$2 Is the New $1 on McDonald's Value Menu

McDonalds Sales (FILE - In this Dec. 20, 2010 file photo, McDonald's signs sprout from the restaurant's parking lot in New York.

The hungry will get some new value-priced dining options at McDonald's (MCD) next month as the world's largest restaurant chain breaks the buck to offer a broader Dollar Menu.

Facing what it foresees will be a challenging holiday quarter, McDonald's is going national with the Dollar Menu & More menu that it has been testing in five markets. The rollout will officially kick off on Nov. 4, but may be available at an eatery near you before that.

McDonald's will make sure that you hear all about it. A national advertising campaign will kick off a week after its debut.

Bucking the Trend

The premise of Dollar Menu & More is simple. Instead of simple sandwiches, side salads, and dessert treats for a dollar, the new offerings will be slightly more robust and sell for $2. There will also be shareable items available for $5.

Franchisees are on board with the shift -- indeed, they'd been pushing for it, and it's easy to see why. The profit on a $1 McDouble sandwich is far less than what they can earn by merely adding bacon to the same burger and charging $2 for it. With labor and operating costs on the rise, the burger beast probably didn't have much of a choice.

%VIRTUAL-article-sponsoredlinks%Pricing flexibility is a big reason why rival Wendy's (WEN) moved away from a value menu where everything set patrons back just 99 cents. It now has more wiggle room under its "Right Price Right Size" signage. If poultry or beef prices shoot higher, it can adjust accordingly.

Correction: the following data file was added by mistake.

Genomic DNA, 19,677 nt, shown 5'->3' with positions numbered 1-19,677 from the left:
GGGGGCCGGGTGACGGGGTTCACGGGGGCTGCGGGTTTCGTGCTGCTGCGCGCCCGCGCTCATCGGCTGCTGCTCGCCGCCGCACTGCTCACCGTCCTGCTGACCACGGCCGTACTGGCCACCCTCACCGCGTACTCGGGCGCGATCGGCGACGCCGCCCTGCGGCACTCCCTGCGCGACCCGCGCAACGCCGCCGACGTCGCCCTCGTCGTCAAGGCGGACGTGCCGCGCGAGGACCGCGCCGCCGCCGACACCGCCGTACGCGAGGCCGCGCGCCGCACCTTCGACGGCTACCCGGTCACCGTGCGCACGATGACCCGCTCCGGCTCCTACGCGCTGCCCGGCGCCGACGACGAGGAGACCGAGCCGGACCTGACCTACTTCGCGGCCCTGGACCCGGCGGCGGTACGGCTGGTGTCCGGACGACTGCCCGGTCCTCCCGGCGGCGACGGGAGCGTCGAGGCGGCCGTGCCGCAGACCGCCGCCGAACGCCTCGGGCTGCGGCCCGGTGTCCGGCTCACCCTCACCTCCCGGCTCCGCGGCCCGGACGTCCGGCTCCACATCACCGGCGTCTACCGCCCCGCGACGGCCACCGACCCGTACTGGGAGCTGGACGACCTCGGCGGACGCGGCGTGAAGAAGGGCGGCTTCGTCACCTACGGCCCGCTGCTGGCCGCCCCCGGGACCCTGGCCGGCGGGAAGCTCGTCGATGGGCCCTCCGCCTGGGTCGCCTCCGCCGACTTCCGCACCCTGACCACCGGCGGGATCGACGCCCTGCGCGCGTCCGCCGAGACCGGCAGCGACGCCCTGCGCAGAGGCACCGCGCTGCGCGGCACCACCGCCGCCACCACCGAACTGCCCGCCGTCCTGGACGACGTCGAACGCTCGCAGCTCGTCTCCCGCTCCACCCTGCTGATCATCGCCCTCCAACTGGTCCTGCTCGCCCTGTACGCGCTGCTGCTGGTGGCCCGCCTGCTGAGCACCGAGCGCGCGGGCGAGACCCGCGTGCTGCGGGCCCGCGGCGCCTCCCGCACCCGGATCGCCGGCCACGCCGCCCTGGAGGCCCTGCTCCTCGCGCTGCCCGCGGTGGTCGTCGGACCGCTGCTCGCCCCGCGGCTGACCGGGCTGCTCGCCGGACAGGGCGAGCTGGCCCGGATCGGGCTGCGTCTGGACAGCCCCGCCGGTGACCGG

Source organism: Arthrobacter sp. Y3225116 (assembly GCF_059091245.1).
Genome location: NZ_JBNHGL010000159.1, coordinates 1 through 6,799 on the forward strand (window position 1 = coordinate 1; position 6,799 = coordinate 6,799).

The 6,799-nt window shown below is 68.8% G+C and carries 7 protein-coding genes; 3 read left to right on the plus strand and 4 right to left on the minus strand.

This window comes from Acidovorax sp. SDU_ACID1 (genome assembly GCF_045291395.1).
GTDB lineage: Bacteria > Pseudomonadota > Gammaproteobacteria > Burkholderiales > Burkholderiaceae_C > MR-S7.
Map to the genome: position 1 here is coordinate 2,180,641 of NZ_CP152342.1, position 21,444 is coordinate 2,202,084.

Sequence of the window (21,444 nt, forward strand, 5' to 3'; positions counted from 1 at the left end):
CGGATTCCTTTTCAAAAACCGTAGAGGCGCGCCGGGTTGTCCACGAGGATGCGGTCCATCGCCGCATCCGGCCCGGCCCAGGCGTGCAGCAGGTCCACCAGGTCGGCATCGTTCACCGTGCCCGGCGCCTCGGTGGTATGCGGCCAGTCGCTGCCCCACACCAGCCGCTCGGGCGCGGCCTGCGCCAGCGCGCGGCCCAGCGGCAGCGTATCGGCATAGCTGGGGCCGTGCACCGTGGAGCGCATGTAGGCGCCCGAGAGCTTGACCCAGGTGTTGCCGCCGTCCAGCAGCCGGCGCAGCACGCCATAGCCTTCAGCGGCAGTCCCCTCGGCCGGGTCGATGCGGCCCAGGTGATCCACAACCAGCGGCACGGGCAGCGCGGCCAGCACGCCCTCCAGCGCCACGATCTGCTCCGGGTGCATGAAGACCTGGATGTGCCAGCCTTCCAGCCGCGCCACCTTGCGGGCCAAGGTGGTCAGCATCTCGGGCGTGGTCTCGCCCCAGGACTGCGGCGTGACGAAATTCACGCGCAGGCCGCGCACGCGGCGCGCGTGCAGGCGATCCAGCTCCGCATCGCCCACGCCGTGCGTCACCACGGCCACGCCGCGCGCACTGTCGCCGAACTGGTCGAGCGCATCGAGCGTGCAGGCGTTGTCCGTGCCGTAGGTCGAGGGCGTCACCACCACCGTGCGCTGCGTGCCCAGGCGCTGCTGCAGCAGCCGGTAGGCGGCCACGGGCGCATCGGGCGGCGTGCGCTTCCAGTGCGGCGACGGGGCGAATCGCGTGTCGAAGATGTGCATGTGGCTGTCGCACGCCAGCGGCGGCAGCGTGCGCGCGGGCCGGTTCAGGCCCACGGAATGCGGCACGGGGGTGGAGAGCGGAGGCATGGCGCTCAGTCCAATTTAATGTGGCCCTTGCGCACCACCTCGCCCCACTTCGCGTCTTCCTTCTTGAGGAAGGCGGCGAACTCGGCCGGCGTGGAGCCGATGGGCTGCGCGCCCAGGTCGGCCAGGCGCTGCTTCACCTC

McDonald's now feels that it can offer different value items at dollar intervals. This would make it seem as if customers will wind up paying more when they head out to the Golden Arches next month, but there's more to offering bargains than meets the eye.

Too Much Gilding on the Golden Arches

McDonald's knows it has a problem. After nearly a decade of consistently rising same-restaurant sales, McDonald's has posted several negative months of unit-level activity since last October.

The company concluded that trying to move away from its low-price roots -- emphasizing premium-priced coffee beverages, chicken-topped salads, and artisan sandwiches -- was actually resulting in lower sales by keeping penny-pinchers away.

McDonald's put some more marketing muscle behind the Dollar Menu this year, and that's paid off with slightly positive store-level sales.

It's undeniable. A lot of folks pulling up to the drive-thru order screen are drawn to the Dollar Menu. McDonald's revealed on Monday that while Dollar Menu items make up just 13 percent to 15 percent of its total sales, a third of its customers do order at least one of the buck bargains.

The shift to Dollar Menu & More will be delicate. One of the test markets merely doubled the protein. The $1 Grilled Onion Cheddar Burger became a $2 offering with a second beef patty. But are customers that poor at math? Who wouldn't merely order two of the dollar sandwiches?

McDonald's also risks seeing customers who would normally order higher-priced combo meals cherry-picking items off the expanded Dollar Menu & More slate and spending less. The last thing that franchisees want to do is lose out on orders for soft drinks and fries: That's where their largest markups can be found.

Ronald McDonald may be grinning, but everyone knows that smile's painted on. A defining moment is coming, and McDonald's has to be feeling nervous.

Motley Fool contributor Rick Munarriz has no position in any stocks mentioned. The Motley Fool recommends McDonald's. The Motley Fool owns shares of McDonald's. Try any of our newsletter services free for 30 days.

Originally published